Monday, August 14, 2006

Cuba Stays Calm With Castro on Sidelines

JG Comment: This is a typical American news media article about Cuba. They only see things that they want to criticisize. The Cuban system is different from the one in the United States. Cuban's may want some reforms, but they do not seek to be a carbon copy of the U.S. They will not accept plans imposed from abroad. The arrogance of the U.S. goverment will continue to be rejected in Cuba. The pre-1959 era will not return.

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Photo: Jose Goitia

In Havana Sunday, residents sent a message to their president, Fidel Castro, on his 80th birthday.

The New York Times

By GINGER THOMPSON
Published: August 14, 2006

MEXICO CITY, Aug. 13 — The decline of Fidel Castro, who turned 80 on Sunday and appeared in photographs for the first time since his unspecified intestinal surgery last month, was supposed to be a kind of second Cuban revolution. The notion, put forward by Cuba specialists for years, was that the entire system hung on one man.

But in the last two weeks, with Mr. Castro turning over power to his brother Raúl, at least for now, a different reality has emerged on the island. There was calm and normalcy, not chaos and hysteria that was predicted. Instead of an intervention by the United States, the Bush administration called on the Cuban people to take their future in their own hands. And rather than upheaval within the Cuban government, it appears that the political system may not change much at all.

“American policy toward Cuba has always been based on the fragility of the Cuban system,” said Philip Peters, an expert on Cuba at the Lexington Institute, a policy group based in Virginia that promotes free-market economics. “There is this predicate in our policies that the Cuban system is one that can be pushed over with one finger, and that has not been the case.”

If Mr. Castro dies, the country’s stability may be more overtly shaken. But so far it appears that Mr. Castro, who has governed Cuba for 47 years, may once again defy the experts and prove his influence, some call it control, over the government and its people, whether he survives or not.

Photos published Sunday by the state-run youth newspaper, Juventud Rebelde, showed Mr. Castro looking alert. A message signed by the president, however, made it clear that his recovery would be long, and might not be successful.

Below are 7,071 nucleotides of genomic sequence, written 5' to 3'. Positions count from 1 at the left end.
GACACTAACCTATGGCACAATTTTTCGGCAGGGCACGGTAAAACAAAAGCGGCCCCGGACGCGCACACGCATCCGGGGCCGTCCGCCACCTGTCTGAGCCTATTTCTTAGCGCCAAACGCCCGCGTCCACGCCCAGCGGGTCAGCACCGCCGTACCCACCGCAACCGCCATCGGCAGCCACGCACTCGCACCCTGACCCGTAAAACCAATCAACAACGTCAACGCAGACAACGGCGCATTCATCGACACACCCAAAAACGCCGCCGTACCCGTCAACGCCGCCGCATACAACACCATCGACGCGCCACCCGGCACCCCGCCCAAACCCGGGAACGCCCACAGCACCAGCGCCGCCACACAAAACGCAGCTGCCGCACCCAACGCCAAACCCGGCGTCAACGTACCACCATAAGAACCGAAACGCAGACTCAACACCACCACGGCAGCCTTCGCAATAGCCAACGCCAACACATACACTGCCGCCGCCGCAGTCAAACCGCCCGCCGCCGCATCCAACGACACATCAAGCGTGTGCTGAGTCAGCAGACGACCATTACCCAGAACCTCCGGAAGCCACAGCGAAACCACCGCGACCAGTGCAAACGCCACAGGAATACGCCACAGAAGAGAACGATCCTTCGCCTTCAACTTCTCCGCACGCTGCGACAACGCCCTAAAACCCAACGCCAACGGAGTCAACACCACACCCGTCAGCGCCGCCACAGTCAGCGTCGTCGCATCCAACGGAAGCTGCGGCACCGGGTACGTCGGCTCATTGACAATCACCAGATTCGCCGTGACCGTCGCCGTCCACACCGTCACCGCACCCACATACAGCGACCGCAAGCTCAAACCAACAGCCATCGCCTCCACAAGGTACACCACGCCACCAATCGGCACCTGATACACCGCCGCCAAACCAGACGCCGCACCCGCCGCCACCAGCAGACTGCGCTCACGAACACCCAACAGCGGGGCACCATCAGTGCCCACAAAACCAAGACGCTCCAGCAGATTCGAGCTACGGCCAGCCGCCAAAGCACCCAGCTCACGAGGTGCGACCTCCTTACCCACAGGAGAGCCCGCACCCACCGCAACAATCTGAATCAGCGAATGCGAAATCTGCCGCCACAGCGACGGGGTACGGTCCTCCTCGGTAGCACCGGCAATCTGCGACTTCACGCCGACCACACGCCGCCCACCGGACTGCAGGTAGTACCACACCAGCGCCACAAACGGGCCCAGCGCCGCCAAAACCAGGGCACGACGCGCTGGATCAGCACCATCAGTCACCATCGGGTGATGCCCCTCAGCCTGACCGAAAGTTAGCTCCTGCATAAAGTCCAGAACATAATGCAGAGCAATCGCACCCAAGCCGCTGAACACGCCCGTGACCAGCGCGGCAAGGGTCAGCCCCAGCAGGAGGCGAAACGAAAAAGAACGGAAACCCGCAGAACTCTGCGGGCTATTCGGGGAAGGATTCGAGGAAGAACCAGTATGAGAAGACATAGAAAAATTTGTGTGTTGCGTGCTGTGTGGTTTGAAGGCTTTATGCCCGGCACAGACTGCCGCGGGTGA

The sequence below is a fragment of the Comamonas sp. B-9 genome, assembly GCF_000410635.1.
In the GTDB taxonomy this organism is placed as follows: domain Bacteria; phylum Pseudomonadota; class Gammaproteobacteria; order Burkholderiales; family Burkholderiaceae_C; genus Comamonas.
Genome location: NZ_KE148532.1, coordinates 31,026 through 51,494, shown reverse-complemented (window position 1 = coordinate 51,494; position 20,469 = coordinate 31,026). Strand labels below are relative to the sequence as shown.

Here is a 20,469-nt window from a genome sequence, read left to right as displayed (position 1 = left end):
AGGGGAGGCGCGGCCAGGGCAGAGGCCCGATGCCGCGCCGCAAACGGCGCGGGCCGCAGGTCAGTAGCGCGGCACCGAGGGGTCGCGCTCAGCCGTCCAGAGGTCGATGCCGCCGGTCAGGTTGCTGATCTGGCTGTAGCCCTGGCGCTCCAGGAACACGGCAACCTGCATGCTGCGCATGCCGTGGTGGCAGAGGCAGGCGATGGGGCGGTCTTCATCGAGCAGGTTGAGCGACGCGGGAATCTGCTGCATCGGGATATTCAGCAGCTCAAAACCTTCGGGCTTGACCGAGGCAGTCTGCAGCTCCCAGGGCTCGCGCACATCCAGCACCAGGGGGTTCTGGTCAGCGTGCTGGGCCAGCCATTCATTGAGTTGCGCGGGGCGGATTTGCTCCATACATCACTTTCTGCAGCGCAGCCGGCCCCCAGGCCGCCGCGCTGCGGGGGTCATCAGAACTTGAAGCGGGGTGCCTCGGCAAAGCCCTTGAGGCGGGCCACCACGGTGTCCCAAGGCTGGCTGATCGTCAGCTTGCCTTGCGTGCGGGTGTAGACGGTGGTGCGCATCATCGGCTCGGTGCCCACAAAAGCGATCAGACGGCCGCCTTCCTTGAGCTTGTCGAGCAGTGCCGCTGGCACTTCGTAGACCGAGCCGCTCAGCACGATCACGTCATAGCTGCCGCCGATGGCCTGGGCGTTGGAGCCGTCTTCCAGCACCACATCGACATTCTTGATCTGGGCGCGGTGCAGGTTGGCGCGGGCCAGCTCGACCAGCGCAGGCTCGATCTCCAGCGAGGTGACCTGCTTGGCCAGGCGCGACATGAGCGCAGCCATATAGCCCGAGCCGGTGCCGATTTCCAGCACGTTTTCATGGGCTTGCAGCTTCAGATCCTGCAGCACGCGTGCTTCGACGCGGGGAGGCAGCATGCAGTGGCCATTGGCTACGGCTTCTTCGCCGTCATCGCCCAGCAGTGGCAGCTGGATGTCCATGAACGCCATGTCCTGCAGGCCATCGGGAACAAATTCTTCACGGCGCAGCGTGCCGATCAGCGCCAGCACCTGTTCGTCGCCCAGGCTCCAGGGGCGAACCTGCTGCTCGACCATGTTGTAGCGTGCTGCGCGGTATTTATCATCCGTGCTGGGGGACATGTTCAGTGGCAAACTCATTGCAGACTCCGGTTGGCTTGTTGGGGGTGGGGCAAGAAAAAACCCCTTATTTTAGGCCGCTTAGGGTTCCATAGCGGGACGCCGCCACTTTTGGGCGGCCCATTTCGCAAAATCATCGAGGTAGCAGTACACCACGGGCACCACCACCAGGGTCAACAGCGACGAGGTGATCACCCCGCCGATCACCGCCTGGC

“I suggest to everyone to be optimistic,” Mr. Castro’s letter said, “and at the same time to be ready always to face any adverse news.”

The four photos showed Mr. Castro from the waist up, wearing an Adidas sweat-suit jacket, rather than his signature army fatigues. In two of the photographs, Mr. Castro was speaking on the telephone. In another, he held a copy of a special supplement, published on Saturday by the state-run newspaper Granma, in honor of his birthday.

“For all those who care about my health,” Mr. Castro wrote, “I promise to fight for it.”

Upon the announcement that Mr. Castro was temporarily stepping down from power to have surgery, this reporter traveled to Cuba on a tourist visa, and was expelled a week later. Neither during that time, nor since then, has Mr. Castro vowed to return to office. Aides to Mr. Castro have suggested that he might not ever be able to fully reassume his responsibilities. But Julia E. Sweig, the director of the Latin American program at the Council on Foreign Relations, a nonpartisan organization, predicted he would not.

“I think they are signaling to domestic and international publics that the duration of Fidel’s absence may be much longer than the provisional nature he initially stated,” Ms. Sweig said. “The transfer is under way.”

She added that in stepping down from power two weeks ago, even if only temporarily, Mr. Castro did more than elevate his brother Raúl. She said he also delegated control of government sectors, including energy, education and health care, to other close aides.

“It was a promotion for the people who have been running the country with Fidel,” she said. “Now they are preparing to run the country without him.”

Thoughts of a future without Fidel Castro have consumed public attention on the island since the ailing Mr. Castro announced that he had handed interim power to his brother 14 days ago.

Rather than making an abrupt departure from power, however, Ms. Sweig said that Mr. Castro had begun a drawn-out campaign aimed at keeping the country stable while his aides quietly worked out the details of the nation’s first permanent transition in recent history. On Sunday, Raúl Castro made his first appearance as Cuba’s temporary president when he greeted Venezuela’s president, Hugo Chávez, at the airport.

Meanwhile, people across Havana pored over the photos and seemed to see different things in their president’s unremarkable expressions. At a Coppelia ice cream shop that draws lines around the block, one man said that Mr. Castro’s beard looked freshly dyed. It was a sign, the man said, of recovery.